The information was released by the Secretary of State for Human Rights and Citizenship, Ana Celeste Januário, on the sidelines of the lecture on Trafficking in Human Beings, held in commemoration of the International Day against Trafficking in Persons, which is celebrated on 30 July.
She said that other lectures have already been addressed to notaries and conservatives and to young people, being this one for social workers and health workers, people who work with research, vulnerable groups and with patients, being able to alert and denounce to the authorities issues of human trafficking.
Ana Celeste Januário stressed that in the country, of the more than 100 cases registered, between 2015 and 2020, two dozen have already been tried.
"Last week the provincial court in Luanda tried and condemned another human trafficking case, which means that we are feeling the response and the action of the authorities on the issue of trafficking," she said.
The border provinces and Luanda, the country's capital, are at the top of the list of cases, the Secretary of State for Human Rights and Citizenship said.
"Luanda, because it is a province with almost 30 million inhabitants, the movement is very large, then the province of Cunene, especially attempts at trafficking for labour exploitation of children in Namibia, Zaire, where children often come (...) for exploitation, we have cases in Lunda Norte and also in the province of Malanje," she said.
According to Ana Celeste Januário, they are essentially trafficking for child exploitation, stressing that the target group of greatest concern in the fight against human trafficking are children.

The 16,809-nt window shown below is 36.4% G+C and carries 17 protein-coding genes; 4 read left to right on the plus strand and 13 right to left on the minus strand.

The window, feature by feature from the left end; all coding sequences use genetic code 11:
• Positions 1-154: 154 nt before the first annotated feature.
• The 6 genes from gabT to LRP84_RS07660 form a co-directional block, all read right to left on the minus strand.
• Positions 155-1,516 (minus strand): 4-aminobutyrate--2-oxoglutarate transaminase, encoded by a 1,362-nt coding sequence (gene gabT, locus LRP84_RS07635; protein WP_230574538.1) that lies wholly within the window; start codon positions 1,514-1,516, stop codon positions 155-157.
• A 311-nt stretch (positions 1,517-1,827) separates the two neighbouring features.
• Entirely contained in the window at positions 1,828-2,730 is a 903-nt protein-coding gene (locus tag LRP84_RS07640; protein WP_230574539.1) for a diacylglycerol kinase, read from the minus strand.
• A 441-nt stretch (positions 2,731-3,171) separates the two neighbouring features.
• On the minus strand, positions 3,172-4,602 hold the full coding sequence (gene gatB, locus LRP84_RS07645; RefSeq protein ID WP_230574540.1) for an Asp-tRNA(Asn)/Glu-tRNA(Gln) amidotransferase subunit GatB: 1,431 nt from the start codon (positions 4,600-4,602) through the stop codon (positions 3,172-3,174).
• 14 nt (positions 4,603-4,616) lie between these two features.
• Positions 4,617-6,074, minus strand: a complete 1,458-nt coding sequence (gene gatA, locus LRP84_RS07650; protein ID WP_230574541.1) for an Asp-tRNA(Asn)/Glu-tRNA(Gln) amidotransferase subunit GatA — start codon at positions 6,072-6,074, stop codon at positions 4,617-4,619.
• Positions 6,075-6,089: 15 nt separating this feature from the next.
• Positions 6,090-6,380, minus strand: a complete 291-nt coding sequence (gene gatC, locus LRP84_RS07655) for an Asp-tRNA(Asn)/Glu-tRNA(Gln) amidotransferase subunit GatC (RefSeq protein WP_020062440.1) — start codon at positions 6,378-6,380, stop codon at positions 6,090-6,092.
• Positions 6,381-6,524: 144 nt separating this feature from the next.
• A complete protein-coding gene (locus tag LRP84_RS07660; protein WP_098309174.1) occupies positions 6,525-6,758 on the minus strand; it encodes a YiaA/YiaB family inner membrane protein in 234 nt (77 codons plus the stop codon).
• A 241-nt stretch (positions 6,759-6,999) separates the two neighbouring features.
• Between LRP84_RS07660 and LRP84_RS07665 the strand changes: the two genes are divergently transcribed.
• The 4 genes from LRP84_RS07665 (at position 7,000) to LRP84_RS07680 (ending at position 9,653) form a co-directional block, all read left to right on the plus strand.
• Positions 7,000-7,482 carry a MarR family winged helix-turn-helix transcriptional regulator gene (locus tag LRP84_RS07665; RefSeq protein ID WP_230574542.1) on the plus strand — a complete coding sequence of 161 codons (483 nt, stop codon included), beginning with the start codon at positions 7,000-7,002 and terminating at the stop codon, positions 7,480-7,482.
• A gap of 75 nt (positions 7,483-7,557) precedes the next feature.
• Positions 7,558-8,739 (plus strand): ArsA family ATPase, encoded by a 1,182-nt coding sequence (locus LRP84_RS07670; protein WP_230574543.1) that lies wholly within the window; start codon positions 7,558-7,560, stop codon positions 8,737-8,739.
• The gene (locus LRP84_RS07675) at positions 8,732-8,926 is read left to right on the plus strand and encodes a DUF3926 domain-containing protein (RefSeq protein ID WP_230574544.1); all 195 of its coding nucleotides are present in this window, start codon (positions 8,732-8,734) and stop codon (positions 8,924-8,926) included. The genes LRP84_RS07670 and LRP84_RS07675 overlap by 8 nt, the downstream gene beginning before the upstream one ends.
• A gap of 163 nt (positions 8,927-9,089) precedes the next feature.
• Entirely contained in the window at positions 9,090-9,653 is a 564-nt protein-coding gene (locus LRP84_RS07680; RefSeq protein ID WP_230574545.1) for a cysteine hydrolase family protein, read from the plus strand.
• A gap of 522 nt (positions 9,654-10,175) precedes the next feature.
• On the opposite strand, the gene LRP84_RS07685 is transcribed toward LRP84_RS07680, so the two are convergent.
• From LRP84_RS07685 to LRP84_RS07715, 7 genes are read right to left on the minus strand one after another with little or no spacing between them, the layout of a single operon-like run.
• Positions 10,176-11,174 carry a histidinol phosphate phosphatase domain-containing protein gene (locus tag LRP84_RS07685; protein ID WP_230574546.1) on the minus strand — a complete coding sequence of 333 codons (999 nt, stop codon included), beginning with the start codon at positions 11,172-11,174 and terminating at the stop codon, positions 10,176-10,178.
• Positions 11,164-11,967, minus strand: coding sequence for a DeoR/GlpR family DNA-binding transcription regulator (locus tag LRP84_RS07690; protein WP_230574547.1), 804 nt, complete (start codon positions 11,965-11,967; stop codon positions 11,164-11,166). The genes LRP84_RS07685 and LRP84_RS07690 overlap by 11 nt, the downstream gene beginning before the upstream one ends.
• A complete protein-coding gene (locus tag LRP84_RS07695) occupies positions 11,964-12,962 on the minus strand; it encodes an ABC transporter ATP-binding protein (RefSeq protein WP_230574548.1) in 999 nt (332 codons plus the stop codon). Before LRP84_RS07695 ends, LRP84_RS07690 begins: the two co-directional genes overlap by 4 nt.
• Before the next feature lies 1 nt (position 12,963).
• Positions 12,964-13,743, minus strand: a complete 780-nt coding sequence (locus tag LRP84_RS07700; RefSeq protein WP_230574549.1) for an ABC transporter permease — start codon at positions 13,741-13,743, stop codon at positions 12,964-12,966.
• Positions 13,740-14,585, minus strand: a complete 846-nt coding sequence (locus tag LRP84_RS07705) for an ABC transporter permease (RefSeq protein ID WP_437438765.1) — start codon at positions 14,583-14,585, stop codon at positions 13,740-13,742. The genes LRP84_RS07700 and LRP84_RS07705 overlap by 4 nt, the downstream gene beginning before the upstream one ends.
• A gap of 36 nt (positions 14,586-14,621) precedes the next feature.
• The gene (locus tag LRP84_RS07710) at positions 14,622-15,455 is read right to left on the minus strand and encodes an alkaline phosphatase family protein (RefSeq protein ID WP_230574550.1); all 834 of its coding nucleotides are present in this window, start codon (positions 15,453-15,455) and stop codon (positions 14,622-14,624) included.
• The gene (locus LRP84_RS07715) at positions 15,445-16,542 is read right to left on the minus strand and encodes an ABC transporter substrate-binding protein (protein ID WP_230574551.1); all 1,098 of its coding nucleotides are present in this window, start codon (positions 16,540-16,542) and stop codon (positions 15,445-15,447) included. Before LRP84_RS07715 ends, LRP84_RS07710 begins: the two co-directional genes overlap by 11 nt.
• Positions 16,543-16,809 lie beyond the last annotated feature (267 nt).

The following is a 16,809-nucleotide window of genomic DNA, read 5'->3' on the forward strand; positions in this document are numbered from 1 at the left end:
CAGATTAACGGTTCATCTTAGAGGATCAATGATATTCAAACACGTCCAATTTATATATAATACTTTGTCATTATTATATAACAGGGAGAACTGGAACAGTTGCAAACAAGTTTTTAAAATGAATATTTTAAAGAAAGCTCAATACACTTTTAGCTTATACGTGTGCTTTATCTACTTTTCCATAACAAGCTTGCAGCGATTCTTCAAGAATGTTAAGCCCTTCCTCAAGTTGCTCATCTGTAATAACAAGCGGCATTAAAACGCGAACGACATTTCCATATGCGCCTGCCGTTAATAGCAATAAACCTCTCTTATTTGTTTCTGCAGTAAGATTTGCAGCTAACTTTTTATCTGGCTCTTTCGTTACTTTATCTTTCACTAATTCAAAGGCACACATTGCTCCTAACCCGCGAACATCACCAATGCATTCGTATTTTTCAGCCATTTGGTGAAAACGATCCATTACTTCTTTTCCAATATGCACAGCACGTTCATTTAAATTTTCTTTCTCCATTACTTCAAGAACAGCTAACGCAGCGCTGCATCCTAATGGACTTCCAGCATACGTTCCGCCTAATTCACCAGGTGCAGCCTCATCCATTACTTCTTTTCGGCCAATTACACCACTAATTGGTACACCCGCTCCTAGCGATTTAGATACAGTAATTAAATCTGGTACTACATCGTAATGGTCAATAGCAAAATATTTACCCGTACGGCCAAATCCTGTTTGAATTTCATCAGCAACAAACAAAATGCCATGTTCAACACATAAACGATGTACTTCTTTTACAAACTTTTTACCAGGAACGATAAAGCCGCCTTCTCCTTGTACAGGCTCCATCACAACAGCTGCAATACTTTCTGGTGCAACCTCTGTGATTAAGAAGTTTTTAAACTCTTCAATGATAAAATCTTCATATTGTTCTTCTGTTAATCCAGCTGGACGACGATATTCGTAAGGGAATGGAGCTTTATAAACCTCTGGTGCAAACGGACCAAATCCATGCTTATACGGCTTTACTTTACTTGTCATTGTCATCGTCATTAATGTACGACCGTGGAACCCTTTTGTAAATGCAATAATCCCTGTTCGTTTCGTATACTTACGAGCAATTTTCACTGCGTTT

Besides the Angola-Namibia connection, in the southern part, and the Angola-Democratic Republic of Congo, in the northern part, through airports, the main gateway to Europe is Portugal, "a place where normally, especially Angolan victims, children, leave".
"It may be to be trafficked in Portugal, but we also have cases of passage to Italy, France and the Netherlands. We have also had trials of Asian women coming to Angola for sexual exploitation", he said.
Ana Celeste Januário stressed that trafficking in human beings is a lucrative crime and done underground, but with the level of awareness and the work with different operators, including those of justice, people have already been able to detect these cases more easily.
"So they are better investigated and brought to justice," he added.
One of the purposes of human trafficking is organ trafficking, but Angola does not have a record of any case, only signaled situations of people who have been transported from Angola to other countries, assuming that in this case "they have been taken for organ trafficking.
"On the other hand, our transplant law is very recent, as transplantation is not yet done internally - usually the issue of organ trafficking is for this - it is another reason that we still do not have incidence of cases of organ trafficking", stressed the leader.